Bristol Jewish leaders have accused the city council and a local school of insensitivy after not being consulted over a building plan for a medieval Jewish cemetery site.
Queen Elizabeth's Hospital school has submitted proposals to add a classroom block to its Brandon Hill premises. When the school was built in 1846, Jewish graves were uncovered.
Bristol Jewish Burial Society's Alex Schlesinger has written to QEH expressing disappointment at the lack of consultation. "The proposals are galling. The school can't say that they didn't know the site is the location of the medieval Jewish burial ground.
"If graves are found, we should be asked to arrange reburial. The graves should be properly recorded. Medieval gravestones are extremely rare. We just don't know what happened to the disturbed graves in the 1850s." Mr Schlesinger has lodged his objections with Bristol Council and has requested a meeting. Eighty-five other objections have been made.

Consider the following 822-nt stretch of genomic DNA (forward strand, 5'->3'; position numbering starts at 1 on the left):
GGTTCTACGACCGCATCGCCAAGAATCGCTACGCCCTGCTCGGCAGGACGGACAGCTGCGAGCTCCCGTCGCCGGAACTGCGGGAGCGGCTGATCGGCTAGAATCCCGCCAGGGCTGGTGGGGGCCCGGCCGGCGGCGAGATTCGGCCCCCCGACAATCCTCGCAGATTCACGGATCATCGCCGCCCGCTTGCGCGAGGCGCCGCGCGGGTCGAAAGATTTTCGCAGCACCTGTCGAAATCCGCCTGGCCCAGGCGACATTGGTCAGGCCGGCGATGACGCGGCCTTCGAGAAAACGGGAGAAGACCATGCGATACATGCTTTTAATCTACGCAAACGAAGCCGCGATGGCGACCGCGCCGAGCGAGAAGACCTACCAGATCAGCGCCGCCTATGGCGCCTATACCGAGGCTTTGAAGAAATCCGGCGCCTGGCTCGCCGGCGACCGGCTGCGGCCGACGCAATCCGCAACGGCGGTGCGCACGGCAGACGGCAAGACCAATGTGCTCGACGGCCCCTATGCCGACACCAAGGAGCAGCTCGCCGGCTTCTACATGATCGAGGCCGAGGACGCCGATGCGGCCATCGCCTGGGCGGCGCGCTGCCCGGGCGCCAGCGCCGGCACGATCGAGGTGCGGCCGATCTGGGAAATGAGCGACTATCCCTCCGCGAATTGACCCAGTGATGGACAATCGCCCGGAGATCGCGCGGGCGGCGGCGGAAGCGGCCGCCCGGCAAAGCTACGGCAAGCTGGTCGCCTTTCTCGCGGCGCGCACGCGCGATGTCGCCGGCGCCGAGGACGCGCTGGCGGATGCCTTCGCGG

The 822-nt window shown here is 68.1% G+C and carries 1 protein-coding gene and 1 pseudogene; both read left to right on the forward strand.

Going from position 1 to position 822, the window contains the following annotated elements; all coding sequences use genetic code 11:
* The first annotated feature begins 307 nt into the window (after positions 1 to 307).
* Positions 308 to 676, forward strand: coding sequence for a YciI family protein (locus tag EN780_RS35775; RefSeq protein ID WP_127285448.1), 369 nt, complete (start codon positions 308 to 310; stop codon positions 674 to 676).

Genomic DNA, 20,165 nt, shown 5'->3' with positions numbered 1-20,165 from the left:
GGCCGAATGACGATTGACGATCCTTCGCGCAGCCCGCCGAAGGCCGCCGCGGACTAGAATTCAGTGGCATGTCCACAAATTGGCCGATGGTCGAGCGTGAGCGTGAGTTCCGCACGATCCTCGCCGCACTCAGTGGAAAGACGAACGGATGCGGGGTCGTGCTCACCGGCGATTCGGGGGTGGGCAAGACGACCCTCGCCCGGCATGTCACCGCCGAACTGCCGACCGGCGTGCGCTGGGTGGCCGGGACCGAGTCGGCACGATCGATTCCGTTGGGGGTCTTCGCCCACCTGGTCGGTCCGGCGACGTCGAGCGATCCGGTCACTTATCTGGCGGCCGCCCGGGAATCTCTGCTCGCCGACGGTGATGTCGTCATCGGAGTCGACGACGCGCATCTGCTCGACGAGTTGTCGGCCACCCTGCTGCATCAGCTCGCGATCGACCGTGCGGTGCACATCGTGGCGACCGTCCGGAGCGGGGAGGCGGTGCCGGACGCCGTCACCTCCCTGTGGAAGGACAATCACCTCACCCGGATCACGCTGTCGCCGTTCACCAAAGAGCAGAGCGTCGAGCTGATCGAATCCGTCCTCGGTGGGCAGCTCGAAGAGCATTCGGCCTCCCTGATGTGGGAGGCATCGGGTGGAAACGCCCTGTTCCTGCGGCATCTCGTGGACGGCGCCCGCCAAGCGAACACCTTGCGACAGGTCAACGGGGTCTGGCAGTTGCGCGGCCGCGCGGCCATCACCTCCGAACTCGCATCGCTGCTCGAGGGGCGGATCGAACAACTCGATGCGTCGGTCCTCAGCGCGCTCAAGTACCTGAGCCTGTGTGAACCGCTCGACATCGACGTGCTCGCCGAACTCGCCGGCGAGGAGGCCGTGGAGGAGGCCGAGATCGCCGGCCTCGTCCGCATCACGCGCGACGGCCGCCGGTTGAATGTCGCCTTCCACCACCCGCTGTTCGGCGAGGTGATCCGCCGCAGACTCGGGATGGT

The council says its archaeology team's view was that remains were unlikely to be found. However, if planning permission was granted, archaeological investigation would take place with "the respectful treatment of any burials found through liaison with the relevant authorities".
If graves are found, we should be asked to arrange reburial
QEH head Stephen Holliday said: "The site has a thin layer of top soil and then you hit rock after a few feet. So it is unlikely to be the site of burials. I understand the sensitivities of the Jewish community and if planning permission is granted we would work with them."
Bristol was home to a Jewish community from around 1140 to 1290. What is believed to be Britain's oldest mikveh site, Jacob's Well, is nearby in Hotwells.